Friday, 12 May 2017
The Circus by Olivia Levez
Willow is a tried-and-tested runaway but this time she isn't coming back. On the morning of her father's wedding, she cuts the buttons off her future step-mother's dress and runs away, hops on a train to Hastings. Willow desperately wants to find her mother, the woman in the sole photograph she owns of her, standing in front of a circus tent. From what her father is told her, Willow's mother was a beautiful acrobat and had to leave when Willow was a baby to re-join her troop.
In quite a similar vein to her debut The Island, Levez tells of a troubled young woman who just wants to find her family. Having been ignored by her father and not impressed with his parade of women, Willow wants to be reunited with her mother and the only lead she's got is a circus in Hastings so that's where she'll go. But living on the run isn't easy, even with her gap year savings. But she is taken under Suze's wing and together they train to get into the circus.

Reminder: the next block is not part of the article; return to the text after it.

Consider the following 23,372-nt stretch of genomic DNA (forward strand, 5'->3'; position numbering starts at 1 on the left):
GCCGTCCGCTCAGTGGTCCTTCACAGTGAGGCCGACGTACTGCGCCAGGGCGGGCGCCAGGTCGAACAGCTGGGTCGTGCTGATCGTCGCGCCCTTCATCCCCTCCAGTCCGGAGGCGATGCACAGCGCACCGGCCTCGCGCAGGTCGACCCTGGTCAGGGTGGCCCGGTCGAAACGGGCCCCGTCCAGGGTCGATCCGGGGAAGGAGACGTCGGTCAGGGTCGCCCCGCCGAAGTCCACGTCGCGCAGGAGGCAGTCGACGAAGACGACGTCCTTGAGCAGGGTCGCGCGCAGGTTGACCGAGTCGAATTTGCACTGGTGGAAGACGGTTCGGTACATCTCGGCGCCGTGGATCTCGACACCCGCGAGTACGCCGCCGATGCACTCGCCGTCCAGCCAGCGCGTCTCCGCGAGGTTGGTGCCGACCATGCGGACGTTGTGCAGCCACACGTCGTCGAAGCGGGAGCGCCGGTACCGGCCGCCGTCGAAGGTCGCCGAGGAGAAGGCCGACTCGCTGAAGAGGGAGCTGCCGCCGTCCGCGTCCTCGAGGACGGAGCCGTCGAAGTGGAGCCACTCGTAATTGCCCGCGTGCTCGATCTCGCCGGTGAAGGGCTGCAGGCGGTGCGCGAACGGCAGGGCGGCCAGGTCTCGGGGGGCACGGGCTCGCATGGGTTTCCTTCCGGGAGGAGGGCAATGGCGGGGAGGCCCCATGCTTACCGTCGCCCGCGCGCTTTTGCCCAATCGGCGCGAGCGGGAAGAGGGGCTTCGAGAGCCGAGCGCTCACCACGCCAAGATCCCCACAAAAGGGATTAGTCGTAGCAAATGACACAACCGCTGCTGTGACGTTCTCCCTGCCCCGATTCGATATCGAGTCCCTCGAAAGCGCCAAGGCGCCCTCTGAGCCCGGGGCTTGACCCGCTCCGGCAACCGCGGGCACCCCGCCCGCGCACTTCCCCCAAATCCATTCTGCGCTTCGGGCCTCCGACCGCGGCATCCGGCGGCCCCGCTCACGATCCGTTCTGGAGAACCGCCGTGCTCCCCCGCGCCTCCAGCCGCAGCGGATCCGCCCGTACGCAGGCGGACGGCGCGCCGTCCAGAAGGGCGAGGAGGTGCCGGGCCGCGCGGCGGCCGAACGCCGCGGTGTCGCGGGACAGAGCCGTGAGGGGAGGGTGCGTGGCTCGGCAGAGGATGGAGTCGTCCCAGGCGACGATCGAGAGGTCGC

As it is told from Willow's perspective, it takes a while to realise that she actually has it pretty good. She is spoilt rotten, if sometimes ignored, by her dad, and as she struggles with living alone and her reasons behind running away in the first place, it becomes clear that she is selfish, attention-seeking and naïve. But on the other hand, all she wanted was to find a real family - what's so bad about that?
It was sometimes quite difficult to read - Willow sure was an idiot sometimes, so much so that I wanted to slap her, but also the real-life troubles she encounters, from homelessness to assault, made me queasy. As for the friendship with Suze, that did seem rather one-sided but in her own way (maybe when she remembered) Willow did care about Suze and didn't want to leave her behind like she had been before.
All in all, a sometimes-difficult but quite spectacular story about family and love; it might have taken a while but I think Willow learned something about empathy and how destructive her previous selfishness was.
Published 13th June 2017 by Oneworld Publications. Thank you to the publisher for my copy in exchange for an honest review.